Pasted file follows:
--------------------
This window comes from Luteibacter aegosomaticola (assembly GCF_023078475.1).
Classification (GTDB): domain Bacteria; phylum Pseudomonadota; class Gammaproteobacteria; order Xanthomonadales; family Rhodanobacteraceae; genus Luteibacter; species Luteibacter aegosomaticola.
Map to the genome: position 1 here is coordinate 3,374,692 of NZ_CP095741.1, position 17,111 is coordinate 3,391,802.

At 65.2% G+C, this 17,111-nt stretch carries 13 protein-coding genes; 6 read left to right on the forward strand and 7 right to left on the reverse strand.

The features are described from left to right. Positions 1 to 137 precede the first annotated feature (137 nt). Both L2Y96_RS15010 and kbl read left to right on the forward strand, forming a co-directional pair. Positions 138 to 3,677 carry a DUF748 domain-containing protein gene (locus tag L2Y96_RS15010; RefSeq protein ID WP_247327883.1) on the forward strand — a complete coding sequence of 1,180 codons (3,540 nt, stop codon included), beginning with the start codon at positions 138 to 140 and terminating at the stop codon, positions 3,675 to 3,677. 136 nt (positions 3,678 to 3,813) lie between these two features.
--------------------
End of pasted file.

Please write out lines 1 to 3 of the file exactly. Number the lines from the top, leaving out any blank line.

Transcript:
This window comes from Luteibacter aegosomaticola (assembly GCF_023078475.1).
Classification (GTDB): domain Bacteria; phylum Pseudomonadota; class Gammaproteobacteria; order Xanthomonadales; family Rhodanobacteraceae; genus Luteibacter; species Luteibacter aegosomaticola.
Map to the genome: position 1 here is coordinate 3,374,692 of NZ_CP095741.1, position 17,111 is coordinate 3,391,802.